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Maya Rossin-Slater was presented with a 2021 Faculty Women's Forum award in June for her work to push for more diversity and her support of other women at Stanford through mentorship.
"It's a wonderful honor to be recognized by the Faculty Women's Forum and to be included among an inspiring group of faculty who support women at Stanford," said Rossin-Slater, a health economist and a senior fellow at the Stanford Institute for Economic and Policy Research (SIEPR). "I am lucky to have had incredible mentors throughout my career so far — I wouldn't be where I am without them. I hope I can have even a small fraction of the impact that they have had on me, on others; that's my way of paying it forward."
Rossin-Slater received “The Outstanding Sponsor Award,” which recognizes faculty members who have consistently created opportunities for the academic advancement of women at Stanford.
An associate professor of medicine at Stanford Health Policy (SHP), Rossin-Slater advises multiple PhD students in both health policy and economics. She is also a co-chair of a new committee to ensure justice, equality, diversity and inclusivity at SHP, and has led two annual mentorship conferences for women pursuing their PhDs in economics and related fields, in which women are in the gender minority.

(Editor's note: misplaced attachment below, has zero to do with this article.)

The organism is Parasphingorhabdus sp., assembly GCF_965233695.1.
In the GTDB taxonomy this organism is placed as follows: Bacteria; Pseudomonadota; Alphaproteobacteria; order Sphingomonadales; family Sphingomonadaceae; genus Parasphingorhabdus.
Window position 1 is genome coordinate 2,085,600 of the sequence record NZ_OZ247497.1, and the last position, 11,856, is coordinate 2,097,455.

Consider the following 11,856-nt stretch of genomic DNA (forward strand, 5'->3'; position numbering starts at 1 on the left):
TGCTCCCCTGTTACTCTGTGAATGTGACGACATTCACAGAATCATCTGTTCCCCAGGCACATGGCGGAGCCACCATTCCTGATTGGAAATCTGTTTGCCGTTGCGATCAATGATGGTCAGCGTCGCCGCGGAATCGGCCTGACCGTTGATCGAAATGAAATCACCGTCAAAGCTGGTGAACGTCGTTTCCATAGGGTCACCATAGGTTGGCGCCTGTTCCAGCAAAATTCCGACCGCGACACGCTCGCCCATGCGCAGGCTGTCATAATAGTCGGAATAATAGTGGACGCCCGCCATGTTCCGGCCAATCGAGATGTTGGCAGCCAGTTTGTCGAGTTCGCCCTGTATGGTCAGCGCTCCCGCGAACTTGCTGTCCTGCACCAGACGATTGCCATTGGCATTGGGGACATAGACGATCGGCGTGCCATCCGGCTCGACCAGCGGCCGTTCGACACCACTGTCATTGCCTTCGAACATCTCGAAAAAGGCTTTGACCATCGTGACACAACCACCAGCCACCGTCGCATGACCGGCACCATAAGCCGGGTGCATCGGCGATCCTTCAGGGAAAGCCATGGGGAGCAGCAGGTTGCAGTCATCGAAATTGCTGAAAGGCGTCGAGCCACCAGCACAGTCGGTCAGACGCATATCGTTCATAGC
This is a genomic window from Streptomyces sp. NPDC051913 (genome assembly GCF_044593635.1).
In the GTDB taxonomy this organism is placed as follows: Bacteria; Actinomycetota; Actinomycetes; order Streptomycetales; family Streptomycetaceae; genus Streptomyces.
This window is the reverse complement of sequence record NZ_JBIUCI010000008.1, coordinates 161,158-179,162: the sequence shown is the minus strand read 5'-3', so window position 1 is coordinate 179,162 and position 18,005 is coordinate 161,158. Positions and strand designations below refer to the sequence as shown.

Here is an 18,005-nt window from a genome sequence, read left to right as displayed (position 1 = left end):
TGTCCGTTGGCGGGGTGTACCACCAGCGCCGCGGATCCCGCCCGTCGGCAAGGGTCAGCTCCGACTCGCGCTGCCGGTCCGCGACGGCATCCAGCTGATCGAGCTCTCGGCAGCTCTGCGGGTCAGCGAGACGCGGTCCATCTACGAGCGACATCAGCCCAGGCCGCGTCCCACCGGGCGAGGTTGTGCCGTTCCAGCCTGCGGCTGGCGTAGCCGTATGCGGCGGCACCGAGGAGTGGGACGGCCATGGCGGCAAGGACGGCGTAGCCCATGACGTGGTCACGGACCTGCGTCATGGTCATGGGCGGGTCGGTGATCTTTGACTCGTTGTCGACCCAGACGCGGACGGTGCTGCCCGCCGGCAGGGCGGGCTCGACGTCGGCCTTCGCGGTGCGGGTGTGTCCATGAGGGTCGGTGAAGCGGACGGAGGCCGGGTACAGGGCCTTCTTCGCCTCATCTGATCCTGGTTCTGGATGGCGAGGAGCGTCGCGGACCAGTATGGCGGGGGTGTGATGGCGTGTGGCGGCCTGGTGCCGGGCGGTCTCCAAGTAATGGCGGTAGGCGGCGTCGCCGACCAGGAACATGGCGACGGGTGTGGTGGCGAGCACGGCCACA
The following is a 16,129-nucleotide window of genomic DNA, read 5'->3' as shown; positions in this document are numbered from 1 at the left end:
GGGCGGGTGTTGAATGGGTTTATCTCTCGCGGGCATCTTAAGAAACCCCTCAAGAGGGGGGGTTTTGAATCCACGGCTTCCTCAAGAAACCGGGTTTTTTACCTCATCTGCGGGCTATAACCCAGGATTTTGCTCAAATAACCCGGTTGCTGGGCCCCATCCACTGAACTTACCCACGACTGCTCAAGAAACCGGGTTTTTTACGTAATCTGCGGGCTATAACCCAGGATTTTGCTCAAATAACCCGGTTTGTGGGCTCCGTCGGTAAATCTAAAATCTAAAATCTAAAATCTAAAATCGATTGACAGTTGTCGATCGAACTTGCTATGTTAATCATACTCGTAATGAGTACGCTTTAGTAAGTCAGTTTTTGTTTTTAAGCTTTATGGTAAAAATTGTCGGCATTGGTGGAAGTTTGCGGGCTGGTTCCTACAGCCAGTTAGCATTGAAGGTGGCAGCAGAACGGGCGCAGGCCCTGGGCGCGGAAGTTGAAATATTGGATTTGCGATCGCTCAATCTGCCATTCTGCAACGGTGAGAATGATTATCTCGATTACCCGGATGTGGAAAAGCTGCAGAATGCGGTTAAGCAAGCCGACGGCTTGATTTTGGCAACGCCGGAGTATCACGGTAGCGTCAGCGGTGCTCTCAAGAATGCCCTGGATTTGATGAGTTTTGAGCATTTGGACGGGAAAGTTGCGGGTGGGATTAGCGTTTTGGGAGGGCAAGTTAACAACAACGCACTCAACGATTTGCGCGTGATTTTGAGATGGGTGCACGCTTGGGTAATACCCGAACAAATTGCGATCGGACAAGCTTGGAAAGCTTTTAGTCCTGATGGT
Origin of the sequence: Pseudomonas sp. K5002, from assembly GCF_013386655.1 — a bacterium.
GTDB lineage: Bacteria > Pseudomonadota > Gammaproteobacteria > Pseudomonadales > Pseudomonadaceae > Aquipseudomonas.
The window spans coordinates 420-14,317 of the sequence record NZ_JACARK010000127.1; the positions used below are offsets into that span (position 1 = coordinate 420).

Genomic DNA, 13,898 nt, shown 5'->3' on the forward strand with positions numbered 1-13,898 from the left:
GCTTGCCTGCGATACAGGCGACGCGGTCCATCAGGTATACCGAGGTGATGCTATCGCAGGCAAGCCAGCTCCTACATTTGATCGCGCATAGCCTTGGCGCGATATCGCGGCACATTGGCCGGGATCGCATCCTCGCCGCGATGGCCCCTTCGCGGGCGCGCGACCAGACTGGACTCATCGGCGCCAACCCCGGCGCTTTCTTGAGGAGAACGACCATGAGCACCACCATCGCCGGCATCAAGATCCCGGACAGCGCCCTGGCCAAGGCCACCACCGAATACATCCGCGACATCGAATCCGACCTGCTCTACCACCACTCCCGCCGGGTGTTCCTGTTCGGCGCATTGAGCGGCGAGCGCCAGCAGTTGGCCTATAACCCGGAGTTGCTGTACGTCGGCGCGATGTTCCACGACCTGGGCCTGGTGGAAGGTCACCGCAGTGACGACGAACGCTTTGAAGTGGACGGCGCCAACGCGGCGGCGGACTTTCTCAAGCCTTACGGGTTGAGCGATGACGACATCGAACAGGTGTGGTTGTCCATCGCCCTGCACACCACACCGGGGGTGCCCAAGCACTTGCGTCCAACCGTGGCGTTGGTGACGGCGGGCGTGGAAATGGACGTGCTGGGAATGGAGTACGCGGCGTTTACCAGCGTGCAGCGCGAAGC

She thanked several of her mentors during an awards' ceremony on June 14, including SHP's Michelle Mello, who nominated Rossin-Slater.
"Mentoring and sponsoring other women has been such an integral part of my career — and I always feel like I’m following in the footsteps of giants," Rossin-Slater said.
"We need a diverse set of scholars, researchers, and policymakers to be able to make progress on the many issues facing our society today," she said. "Academia is an environment that generates deep expertise on many complex issues, but its lack of diversity hinders that progress. And if we don't take action, if we are not intentional about it, then we will continue to be roadblocked by this lack of diverse voices. Mentoring is critical for making the academic environment more welcoming and more conducive to success, especially for groups that have been historically under-represented in academic circles, and this will ultimately benefit us all."
A version of this story was first published by Stanford Health Policy.